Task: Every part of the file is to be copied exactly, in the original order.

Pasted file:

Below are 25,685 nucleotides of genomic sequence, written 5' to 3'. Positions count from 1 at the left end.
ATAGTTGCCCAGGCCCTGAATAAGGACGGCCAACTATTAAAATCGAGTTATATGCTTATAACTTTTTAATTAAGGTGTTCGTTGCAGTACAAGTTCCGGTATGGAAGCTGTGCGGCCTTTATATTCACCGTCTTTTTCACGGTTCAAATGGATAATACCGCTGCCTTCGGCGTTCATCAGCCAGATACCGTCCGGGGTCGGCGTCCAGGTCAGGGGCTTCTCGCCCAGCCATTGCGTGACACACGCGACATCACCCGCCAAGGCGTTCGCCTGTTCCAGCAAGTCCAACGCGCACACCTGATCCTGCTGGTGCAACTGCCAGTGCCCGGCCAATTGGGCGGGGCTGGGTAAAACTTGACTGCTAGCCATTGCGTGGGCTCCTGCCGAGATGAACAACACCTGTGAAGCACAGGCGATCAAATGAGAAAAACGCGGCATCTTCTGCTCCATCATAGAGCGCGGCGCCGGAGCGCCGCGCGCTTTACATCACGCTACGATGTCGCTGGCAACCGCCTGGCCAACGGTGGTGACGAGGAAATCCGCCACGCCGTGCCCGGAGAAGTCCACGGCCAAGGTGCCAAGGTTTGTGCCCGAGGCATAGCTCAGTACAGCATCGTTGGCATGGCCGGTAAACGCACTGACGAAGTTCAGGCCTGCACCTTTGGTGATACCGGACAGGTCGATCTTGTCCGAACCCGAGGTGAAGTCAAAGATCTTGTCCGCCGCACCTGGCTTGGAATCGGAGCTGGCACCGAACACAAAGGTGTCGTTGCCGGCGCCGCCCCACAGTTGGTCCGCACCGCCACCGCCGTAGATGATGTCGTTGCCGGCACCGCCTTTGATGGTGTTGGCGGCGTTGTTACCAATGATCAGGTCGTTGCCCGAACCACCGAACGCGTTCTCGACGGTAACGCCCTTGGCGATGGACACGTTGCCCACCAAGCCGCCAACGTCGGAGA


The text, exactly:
Below are 25,685 nucleotides of genomic sequence, written 5' to 3'. Positions count from 1 at the left end.
ATAGTTGCCCAGGCCCTGAATAAGGACGGCCAACTATTAAAATCGAGTTATATGCTTATAACTTTTTAATTAAGGTGTTCGTTGCAGTACAAGTTCCGGTATGGAAGCTGTGCGGCCTTTATATTCACCGTCTTTTTCACGGTTCAAATGGATAATACCGCTGCCTTCGGCGTTCATCAGCCAGATACCGTCCGGGGTCGGCGTCCAGGTCAGGGGCTTCTCGCCCAGCCATTGCGTGACACACGCGACATCACCCGCCAAGGCGTTCGCCTGTTCCAGCAAGTCCAACGCGCACACCTGATCCTGCTGGTGCAACTGCCAGTGCCCGGCCAATTGGGCGGGGCTGGGTAAAACTTGACTGCTAGCCATTGCGTGGGCTCCTGCCGAGATGAACAACACCTGTGAAGCACAGGCGATCAAATGAGAAAAACGCGGCATCTTCTGCTCCATCATAGAGCGCGGCGCCGGAGCGCCGCGCGCTTTACATCACGCTACGATGTCGCTGGCAACCGCCTGGCCAACGGTGGTGACGAGGAAATCCGCCACGCCGTGCCCGGAGAAGTCCACGGCCAAGGTGCCAAGGTTTGTGCCCGAGGCATAGCTCAGTACAGCATCGTTGGCATGGCCGGTAAACGCACTGACGAAGTTCAGGCCTGCACCTTTGGTGATACCGGACAGGTCGATCTTGTCCGAACCCGAGGTGAAGTCAAAGATCTTGTCCGCCGCACCTGGCTTGGAATCGGAGCTGGCACCGAACACAAAGGTGTCGTTGCCGGCGCCGCCCCACAGTTGGTCCGCACCGCCACCGCCGTAGATGATGTCGTTGCCGGCACCGCCTTTGATGGTGTTGGCGGCGTTGTTACCAATGATCAGGTCGTTGCCCGAACCACCGAACGCGTTCTCGACGGTAACGCCCTTGGCGATGGACACGTTGCCCACCAAGCCGCCAACGTCGGAGA